BEIJING -- China, forecast to become the biggest solar market this year, may restructure its subsidies to favor smaller projects over larger ones to promote new plants in in areas with power shortages, an industry official said.
Should the government confirm the move, incentives under the Golden Sun program would shrink just as China calls on developers to install more photovoltaic devices than any other country. Its manufacturers already are hurting. Suntech Power Holdings Co., the world’s biggest solar-panel maker in 2011, has become unprofitable and stopped paying on its bonds last week.
“The wave of solar industry consolidation that’s hit Europe and the U.S. is coming to China,” said Nathanael Greene, director of renewable energy policy at the Natural Resources Defense Council in New York. “China’s manufacturers are counting on domestic market growth this year, so major cuts in incentives could really hurt.”
The government picked hundreds of developers last year, including Yingli Green Energy Holding Co. and Trina Solar Ltd., to get subsidies as demand for their solar devices slumped in Europe. Meng didn’t mention names of companies that could be most affected by a policy change.
American depository receipts of Suntech, based in Jiangsu and incorporated in the Cayman Islands, fell 8.4 percent to 64 U.S. cents, bringing its five-day decline to 44 percent.
ADRs of LDK Solar Co., based in Xinyu, China, fell 11 percent to $1.27 in New York yesterday. Canadian Solar Inc., the Ontario, Canada-based solar-panel company with manufacturing operations in China, fell 4.3 percent to $3.35. Trina Solar ADRs declined 2.9 percent; Yingli Green ADRs dropped 6.9 percent.
The programs “have been increasingly accused of using public resources inefficiently by providing developers with an overgenerous capital expenditure-based subsidy before installation,” said Wang Xiaoting, an analyst at Bloomberg New Energy Finance in Beijing. “The developers are therefore not incentivized to build high-performance systems.”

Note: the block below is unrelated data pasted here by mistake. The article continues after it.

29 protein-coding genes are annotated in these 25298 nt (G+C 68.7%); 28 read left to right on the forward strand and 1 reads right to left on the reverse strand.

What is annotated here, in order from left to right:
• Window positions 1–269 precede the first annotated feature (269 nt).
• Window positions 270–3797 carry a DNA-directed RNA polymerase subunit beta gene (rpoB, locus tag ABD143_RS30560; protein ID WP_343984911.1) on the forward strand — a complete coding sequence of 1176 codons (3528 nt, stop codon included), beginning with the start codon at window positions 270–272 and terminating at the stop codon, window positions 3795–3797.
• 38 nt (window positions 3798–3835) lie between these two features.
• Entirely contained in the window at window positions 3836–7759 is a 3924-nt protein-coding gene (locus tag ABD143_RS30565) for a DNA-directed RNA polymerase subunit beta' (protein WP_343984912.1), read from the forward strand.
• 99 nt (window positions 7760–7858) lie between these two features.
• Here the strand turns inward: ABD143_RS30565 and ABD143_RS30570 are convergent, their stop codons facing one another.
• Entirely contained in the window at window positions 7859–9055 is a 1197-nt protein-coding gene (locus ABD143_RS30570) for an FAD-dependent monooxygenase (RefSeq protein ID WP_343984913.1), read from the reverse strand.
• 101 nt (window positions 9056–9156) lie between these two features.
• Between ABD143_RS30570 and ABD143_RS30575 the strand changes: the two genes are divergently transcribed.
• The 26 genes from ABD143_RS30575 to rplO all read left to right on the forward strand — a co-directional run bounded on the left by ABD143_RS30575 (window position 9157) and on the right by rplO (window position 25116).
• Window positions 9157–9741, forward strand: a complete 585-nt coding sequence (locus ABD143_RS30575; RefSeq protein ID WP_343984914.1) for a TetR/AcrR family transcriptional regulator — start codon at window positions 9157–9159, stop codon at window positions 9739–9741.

Even with solar subsidies, which began in China in 2009, photovoltaic manufacturer’s profit margins have been crushed after the $75 billion solar-components industry built too much factory capacity in the past two years.
Officials at China’s Ministry of Finance and National Energy Administration didn’t respond to a request for comment on ending some subsidies.
Currently, developers in China that are selected by the government can obtain a one-time return on investment through subsidies of at least 5.5 yuan (88 cents) a watt under some programs if they complete work by certain deadlines.
Those offer a quicker payoff to investors than plants that qualify only for the feed-in tariff, which guarantees above- market prices for power over 20 years. That payment is 1 yuan a kilowatt-hour everywhere except in Tibet, where it’s 1.15 yuan.
Meng suggested that one-time aid be ended for all projects, and that kilowatt-hour based subsidies be extended to the smallest, typically less than 6 megawatts with low voltage, which currently aren’t eligible.
Subsidizing solar power based on the amount of electricity generated is easier to control by the government, Meng said. One-time incentives don’t give regulators much margin to ensure the quality of power plants, he said.
Solar installed capacity in China totaled 6.5 gigawatts in 2012 and is expected to increase by at least 6.2 gigawatts this year, unseating Germany as the largest solar market this year, according to data compiled by New Energy Finance.
The government plans to raise its goal for solar-power installations in 2015 by 67 percent to 35 gigawatts, Shi Dinghuan, councilor of China’s State Council and the president of the Chinese RenewableEnergy Society, said in January.
Some projects under the Golden Sun incentive program have been delayed or canceled due to grid connection barriers and project quality issues, Wang said.
“Switching to a subsidy schemes based on kilowatt-hours would address some of these issues and indicate long-term support for the development of the Chinese photovoltaic market,” she said.
The government plans to reduce those subsidies, setting a new rate of 0.35 yuan a kilowatt-hour for distributed solar- power projects, PV-Tech news reported on March 10. Such projects would have less than 6 megawatts of capacity and would be connected to grids with voltage of as much as 10 kilovolts.
Prices for silicon-based solar panels have sunk in the past 12 months. Japan, which installed 1,119 megawatts of solar in the nine months to the end of December, has recommended cutting its solar incentive by 10 percent to take into account the plunge in the cost of panels.
The world’s largest solar-panel producer, China’s Suntech, said it received notice that it’s in default of $541 million in bonds that were due March 15. The company was battered by shrinking margins as global prices fell.
“Subsidies and feed-in tariffs should be reduced as panel prices have declined faster than expected” and the financial burden is becoming heavier because the installation goal has been boosted several times, Meng said.
Incentives are being offered until the cost of generating power from solar is equivalent to coal-powered plants, he said.
Copyright 2013 Bloomberg
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